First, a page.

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Video gaming linked to childhood obesity

In the 1950s, children played in the streets.  They ran around playing 'cowboys and Indians' or re-enacting some wartime exploits, or they pulled themselves around on make-shift carts made with pram wheels, or played games like hop-scotch.  We ran around in circles pretending to be this and that.  Now children play outdoors less and sit indoors more.  Were we healthier for it? 

Many of the baby boomers, those born in the late 1940s to early 50s were obese in later life.  Their lifestyles changed as they moved into the consumer society.   They moved around less and diets, on the whole, became 'richer', but probably more unhealthy.  They were the baby boomers. 

The majority of baby boomers are now obese in later life.   But for each subsequent generation, the age at which obesity sets in appears to be getting younger. 



A recent study of Americans showed that obesity rates increased markedly for the baby boomers, beginning earlier in life with each successive birth cohort.  

So what can we expect for children today whose lifestyles are so different from that of the baby boomers? 

A recent study by researchers at Leeds University gives us some idea. 

It shows that playing video games as a young child is linked to an increased body mass index (BMI) as a teenager.

Scientists from the University looked at the health and behaviour of more than 16,000 children in the UK at multiple points during their childhood and early adolescence – first at age five, then again at seven and 14.

They found that children who regularly played video games as a young child had a higher BMI nine years later, compared to those who did not play video games.

The effect remained even when accounting for the amount of other screen time children were exposed to, such as watching television, a result suggesting that it isn't merely the result of sitting for long periods.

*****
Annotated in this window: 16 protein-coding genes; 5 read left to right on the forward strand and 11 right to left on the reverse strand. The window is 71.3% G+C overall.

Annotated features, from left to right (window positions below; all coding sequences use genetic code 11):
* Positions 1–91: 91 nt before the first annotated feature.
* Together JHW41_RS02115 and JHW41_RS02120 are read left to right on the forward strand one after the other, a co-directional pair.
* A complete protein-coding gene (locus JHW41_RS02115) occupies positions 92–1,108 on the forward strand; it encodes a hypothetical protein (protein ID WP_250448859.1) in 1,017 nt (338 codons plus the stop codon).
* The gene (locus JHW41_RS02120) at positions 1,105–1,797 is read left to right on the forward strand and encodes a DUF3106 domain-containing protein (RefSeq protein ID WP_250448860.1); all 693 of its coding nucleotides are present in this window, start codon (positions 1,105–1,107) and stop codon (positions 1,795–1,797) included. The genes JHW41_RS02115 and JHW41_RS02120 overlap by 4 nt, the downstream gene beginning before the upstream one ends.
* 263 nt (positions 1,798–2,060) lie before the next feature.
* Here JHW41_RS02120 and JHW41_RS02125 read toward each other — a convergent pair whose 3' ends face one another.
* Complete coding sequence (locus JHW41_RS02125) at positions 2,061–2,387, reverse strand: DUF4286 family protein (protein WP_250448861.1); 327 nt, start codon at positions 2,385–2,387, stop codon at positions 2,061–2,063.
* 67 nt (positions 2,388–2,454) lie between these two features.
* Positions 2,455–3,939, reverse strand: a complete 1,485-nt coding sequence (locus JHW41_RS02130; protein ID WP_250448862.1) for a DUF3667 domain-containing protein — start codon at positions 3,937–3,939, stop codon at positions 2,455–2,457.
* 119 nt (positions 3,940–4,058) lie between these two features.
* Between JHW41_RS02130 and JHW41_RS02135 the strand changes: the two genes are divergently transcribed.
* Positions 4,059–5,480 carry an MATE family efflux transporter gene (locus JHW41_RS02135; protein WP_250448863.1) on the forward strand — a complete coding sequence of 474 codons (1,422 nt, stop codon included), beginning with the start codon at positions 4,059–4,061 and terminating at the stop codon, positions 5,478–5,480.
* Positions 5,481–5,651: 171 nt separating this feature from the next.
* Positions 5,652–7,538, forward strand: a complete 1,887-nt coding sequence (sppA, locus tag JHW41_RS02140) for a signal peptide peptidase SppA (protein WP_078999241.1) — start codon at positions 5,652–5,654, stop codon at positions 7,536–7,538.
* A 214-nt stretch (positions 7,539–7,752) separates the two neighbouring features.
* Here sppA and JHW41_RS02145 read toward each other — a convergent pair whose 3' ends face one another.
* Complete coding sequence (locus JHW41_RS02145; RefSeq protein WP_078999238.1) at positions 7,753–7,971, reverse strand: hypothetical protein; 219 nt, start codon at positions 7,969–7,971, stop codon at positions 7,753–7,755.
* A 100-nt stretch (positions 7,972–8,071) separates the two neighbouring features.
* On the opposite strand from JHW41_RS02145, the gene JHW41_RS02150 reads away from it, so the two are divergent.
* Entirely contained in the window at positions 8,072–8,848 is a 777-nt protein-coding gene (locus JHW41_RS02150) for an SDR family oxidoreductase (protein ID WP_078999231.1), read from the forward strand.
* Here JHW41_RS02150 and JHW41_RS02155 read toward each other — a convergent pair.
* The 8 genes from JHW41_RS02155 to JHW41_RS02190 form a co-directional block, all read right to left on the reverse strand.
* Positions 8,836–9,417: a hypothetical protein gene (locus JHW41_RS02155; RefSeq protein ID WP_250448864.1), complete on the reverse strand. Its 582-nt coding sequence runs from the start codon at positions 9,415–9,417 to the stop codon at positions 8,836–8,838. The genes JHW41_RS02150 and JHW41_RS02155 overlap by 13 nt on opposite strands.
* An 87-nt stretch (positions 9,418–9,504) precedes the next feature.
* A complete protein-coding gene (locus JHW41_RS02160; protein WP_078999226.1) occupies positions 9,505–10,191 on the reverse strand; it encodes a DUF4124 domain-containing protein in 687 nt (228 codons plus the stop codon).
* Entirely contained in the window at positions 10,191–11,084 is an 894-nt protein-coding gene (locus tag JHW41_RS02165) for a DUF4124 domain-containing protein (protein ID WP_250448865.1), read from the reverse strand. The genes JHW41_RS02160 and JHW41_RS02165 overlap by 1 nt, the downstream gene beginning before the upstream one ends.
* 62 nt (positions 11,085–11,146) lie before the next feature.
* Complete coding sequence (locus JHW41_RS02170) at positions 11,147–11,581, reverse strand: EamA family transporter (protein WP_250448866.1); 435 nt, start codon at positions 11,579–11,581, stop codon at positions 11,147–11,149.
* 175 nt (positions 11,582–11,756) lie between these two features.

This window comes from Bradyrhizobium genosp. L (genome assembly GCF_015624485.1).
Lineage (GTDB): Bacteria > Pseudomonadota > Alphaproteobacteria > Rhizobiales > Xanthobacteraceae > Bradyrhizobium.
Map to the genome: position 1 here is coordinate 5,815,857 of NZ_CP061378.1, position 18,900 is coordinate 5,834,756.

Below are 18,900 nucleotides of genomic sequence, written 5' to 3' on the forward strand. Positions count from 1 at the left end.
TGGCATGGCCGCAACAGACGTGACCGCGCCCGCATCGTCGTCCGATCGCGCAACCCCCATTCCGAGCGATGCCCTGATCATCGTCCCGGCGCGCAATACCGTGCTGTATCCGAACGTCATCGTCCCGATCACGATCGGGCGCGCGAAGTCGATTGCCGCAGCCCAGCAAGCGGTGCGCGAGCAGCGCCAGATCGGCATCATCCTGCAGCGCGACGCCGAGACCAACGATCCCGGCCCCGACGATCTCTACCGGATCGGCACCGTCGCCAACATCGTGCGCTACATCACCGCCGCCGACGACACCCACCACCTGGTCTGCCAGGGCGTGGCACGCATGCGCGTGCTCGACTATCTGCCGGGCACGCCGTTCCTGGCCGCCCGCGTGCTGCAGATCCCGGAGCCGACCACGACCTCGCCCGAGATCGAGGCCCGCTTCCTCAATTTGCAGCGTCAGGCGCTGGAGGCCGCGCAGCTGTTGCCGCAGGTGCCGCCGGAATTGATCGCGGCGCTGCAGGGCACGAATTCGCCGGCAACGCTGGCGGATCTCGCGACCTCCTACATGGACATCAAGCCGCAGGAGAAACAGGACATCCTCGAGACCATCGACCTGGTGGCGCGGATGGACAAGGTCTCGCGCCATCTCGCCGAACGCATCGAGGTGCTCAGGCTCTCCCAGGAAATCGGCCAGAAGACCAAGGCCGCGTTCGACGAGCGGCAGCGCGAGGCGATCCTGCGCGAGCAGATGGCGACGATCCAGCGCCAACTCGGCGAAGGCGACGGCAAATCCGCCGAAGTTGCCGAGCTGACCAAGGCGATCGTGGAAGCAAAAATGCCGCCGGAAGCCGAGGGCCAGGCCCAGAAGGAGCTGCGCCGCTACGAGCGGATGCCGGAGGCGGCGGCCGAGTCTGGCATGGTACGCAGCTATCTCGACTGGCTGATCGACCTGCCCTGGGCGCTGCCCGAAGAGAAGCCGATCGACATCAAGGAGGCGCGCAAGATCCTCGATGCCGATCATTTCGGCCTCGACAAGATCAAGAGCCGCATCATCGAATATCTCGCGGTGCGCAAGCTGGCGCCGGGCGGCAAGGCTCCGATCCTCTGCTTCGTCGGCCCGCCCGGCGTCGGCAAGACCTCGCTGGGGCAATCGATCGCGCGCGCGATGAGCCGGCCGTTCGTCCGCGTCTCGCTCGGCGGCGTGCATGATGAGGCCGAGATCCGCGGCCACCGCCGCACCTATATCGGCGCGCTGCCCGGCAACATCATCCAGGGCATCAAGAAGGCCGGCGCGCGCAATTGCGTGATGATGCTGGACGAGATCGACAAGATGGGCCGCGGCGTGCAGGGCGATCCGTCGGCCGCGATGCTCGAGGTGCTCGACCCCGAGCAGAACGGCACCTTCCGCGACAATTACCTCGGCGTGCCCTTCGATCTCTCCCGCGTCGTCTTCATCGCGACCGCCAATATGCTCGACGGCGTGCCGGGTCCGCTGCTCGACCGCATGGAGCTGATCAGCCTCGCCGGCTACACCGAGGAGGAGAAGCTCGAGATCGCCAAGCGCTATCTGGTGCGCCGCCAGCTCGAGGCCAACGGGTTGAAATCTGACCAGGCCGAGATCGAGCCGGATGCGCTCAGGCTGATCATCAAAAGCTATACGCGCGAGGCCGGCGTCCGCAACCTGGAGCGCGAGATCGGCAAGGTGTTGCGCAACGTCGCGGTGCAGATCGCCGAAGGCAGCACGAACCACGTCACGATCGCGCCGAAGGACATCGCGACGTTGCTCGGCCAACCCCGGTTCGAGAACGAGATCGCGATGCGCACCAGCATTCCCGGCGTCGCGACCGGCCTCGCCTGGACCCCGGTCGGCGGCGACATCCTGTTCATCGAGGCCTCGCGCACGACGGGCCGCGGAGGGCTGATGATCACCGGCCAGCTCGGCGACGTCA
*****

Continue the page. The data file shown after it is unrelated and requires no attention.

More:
What, then,  might explain this specific link of gaming with obesity? 

Sugary drinks and irregular bedtime


Consumption of sugar-sweetened beverages and an irregular bedtime helped explain part of the video game-BMI link, suggesting these associated behaviours may be partly responsible for causing the weight change.

The research is published today in JAMA Paediatrics and is the first study to look at the potential effect of video game use on children’s BMI over time.

“Childhood obesity is one of the biggest public health threats facing this country, with over a third of children in the UK leaving primary school affected by overweight or obesity.”   
Lead author Dr Rebecca Beeken, from the Leeds’ School of Medicine, says the research "shows that consuming sugar-sweetened drinks and going to bed at irregular times may be partly responsible for the associated increased weight.

While the effect size across the whole group is relatively small, "for some children, gaming could represent a significant risk of weight gain." says Dr Beeken.  However, she cautions that "obesity is complex, and this is potentially just one small part of the puzzle."

The research was conducted by the University of Leeds, University College London, Queen's University Belfast, University of Stirling and The Behaviouralist, London.